The RHOSP application certification does not verify if a Partner’s application’s intended behavior matches the application’s actual behavior. This responsibility remain under the Partner’s full control.

Chapter 3. RHOSP Application Testing Requirements

The RHOSP Application Testing Requirements will be required and provided by Red Hat to the Partner in a test plan for each certification. The following tests are explained in Chapter 4, Certification Tests of this guide:

  • System Report Test
  • Supportability Test
  • Director Test
  • VNF Configuration Testing Report Test (for VNF only)

Partners are expected to perform System Report, Supportability, and Director test for a regular RHOSP application. However, for VNF certification along with these three test Partners also need to perform the VNF Testing Configuration report test.

Chapter 4. Certification Tests

The Red Hat OpenStack application policy includes multiple tests each with a series of subtests and checks. Different certifications will require different tests. Following are the certification tests:

4.1. System Report Overview

The System Report test, also known as openstack/sosreport, captures the basic sosreport. Red Hat uses a tool called sos to collect the configuration and diagnostics information from a Red Hat Enterprise Linux(RHEL) system, and to assist the customers in troubleshooting their system by following the recommended practices.

The system report subtest ensures that the sos tool functions as expected on the image/system and captures a basic sosreport. For more information about sosreport, see the link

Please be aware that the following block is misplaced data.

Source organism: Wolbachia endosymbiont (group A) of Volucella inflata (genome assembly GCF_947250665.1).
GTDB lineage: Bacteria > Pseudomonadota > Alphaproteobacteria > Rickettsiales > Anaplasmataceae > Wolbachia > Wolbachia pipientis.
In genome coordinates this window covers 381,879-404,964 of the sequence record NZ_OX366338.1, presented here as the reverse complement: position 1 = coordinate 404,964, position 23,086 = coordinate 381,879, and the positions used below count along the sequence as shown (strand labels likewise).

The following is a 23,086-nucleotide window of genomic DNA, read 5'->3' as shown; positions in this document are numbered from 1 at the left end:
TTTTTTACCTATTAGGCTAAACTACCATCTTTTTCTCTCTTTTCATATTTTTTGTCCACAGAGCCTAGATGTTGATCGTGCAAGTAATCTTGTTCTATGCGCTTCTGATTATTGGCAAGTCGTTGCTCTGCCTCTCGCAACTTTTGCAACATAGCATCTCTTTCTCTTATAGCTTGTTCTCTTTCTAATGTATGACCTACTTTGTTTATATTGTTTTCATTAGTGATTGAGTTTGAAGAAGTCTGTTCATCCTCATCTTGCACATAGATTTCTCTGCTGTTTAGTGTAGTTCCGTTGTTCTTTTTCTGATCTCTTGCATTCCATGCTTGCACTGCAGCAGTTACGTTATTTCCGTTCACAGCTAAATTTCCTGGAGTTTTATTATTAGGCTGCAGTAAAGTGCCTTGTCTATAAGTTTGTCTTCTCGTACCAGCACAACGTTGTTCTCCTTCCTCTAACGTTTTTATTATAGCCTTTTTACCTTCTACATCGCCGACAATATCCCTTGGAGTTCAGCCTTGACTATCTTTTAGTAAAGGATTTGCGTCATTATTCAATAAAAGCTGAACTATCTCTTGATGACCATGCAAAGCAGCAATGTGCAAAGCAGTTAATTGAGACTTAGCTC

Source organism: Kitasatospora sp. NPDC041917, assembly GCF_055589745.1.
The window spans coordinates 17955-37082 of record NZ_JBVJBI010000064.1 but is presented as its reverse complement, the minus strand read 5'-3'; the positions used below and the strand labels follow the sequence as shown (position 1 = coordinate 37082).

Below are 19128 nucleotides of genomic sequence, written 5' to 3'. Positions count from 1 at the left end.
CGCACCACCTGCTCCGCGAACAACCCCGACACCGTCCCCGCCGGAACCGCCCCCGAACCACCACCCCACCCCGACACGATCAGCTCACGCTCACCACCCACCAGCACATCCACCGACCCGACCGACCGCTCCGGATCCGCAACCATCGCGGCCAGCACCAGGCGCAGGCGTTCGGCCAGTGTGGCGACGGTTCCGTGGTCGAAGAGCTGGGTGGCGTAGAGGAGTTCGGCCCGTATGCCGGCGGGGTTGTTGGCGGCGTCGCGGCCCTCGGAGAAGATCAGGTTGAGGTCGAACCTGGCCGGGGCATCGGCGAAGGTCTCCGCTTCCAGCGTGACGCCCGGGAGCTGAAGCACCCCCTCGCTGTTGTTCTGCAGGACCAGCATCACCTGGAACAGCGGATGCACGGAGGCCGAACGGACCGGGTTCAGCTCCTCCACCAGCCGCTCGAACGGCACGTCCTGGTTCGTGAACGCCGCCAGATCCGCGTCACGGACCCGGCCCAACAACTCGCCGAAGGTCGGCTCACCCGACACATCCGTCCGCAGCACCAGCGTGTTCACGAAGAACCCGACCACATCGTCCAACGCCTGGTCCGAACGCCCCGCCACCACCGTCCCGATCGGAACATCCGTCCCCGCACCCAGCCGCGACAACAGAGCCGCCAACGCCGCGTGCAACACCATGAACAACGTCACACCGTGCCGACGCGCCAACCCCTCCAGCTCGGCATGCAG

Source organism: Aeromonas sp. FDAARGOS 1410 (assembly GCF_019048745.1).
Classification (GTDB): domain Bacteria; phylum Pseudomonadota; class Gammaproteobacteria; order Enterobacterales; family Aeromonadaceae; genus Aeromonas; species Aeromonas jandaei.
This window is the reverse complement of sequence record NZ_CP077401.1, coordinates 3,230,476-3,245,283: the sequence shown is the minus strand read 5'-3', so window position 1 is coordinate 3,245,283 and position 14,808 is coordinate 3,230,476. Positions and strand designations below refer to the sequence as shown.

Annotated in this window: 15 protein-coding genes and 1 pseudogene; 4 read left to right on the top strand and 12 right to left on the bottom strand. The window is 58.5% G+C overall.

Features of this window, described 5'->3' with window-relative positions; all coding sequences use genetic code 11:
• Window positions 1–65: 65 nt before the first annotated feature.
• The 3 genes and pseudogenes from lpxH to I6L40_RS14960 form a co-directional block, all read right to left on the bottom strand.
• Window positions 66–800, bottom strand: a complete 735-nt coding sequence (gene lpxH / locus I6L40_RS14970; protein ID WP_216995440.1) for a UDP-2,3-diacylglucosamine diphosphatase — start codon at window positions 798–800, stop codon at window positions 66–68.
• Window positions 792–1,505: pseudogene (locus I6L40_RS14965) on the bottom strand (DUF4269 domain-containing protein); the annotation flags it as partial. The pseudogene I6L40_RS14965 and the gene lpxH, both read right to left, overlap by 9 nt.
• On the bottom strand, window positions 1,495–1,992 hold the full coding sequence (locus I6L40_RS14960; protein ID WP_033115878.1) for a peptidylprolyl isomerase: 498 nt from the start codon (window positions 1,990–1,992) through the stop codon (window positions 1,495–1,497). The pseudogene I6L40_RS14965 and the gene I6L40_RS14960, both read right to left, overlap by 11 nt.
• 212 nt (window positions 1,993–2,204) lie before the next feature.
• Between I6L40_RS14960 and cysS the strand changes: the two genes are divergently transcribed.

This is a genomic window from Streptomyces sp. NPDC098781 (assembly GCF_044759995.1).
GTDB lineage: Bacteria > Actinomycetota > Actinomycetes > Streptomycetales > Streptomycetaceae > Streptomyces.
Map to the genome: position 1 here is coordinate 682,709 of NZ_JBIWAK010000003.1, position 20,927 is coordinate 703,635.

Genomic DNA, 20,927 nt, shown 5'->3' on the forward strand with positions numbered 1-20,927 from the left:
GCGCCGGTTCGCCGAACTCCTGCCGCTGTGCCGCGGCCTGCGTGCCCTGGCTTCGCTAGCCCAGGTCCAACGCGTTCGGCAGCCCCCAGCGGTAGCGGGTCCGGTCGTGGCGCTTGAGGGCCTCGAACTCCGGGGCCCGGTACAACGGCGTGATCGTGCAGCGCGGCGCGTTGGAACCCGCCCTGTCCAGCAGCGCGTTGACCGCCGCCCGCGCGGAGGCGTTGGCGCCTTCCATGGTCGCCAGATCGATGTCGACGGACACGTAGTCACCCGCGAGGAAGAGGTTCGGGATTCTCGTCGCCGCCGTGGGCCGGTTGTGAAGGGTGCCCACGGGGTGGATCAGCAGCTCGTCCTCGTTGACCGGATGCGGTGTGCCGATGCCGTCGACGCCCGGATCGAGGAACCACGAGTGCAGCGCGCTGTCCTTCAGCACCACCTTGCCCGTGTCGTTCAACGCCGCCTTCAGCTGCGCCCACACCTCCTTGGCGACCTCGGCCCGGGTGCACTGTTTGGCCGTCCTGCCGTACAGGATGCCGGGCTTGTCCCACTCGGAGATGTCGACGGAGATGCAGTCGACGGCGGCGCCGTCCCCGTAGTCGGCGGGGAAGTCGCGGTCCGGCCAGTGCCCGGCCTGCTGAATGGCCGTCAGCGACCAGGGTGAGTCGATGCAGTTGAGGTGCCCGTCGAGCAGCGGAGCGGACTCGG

Success Criteria

  • A basic sosreport can be captured from the system under test, and
  • The test status will be PASS if a valid rpm version captures and collects the openstack data

4.2. Supportability Test Overview

The Supportability test, also known as openstack/supportable, ensures that the test environment is compliant with Red Hat’s support policy. The test confirms that the test node (an OpenStack deployment-under-test) consists only of components RHOSP and RHEL that are supported by Red Hat or the Partner.


An OpenStack deployment-under-test refers to the node where the plugin/application-under-test is installed and also the Undercloud Director node.

4.2.1. Kernel Subtest

The Kernel subtest verifies that the kernel utilized by RHEL and included in the deployment-under-test is from Red Hat. The subtest also verifies if the kernel is appropriate and supported for the version of RHEL included in the OpenStack deployment-under-test, and has not been modified. The kernel version may be the original General Availability (GA) version or any subsequent kernel errata released for the RHEL major + minor release.


For more information on Red Hat Enterprise Linux Life Cycle and Kernel Versions, refer Red Hat Enterprise Linux Life Cycle and Red Hat Enterprise Linux Release Dates.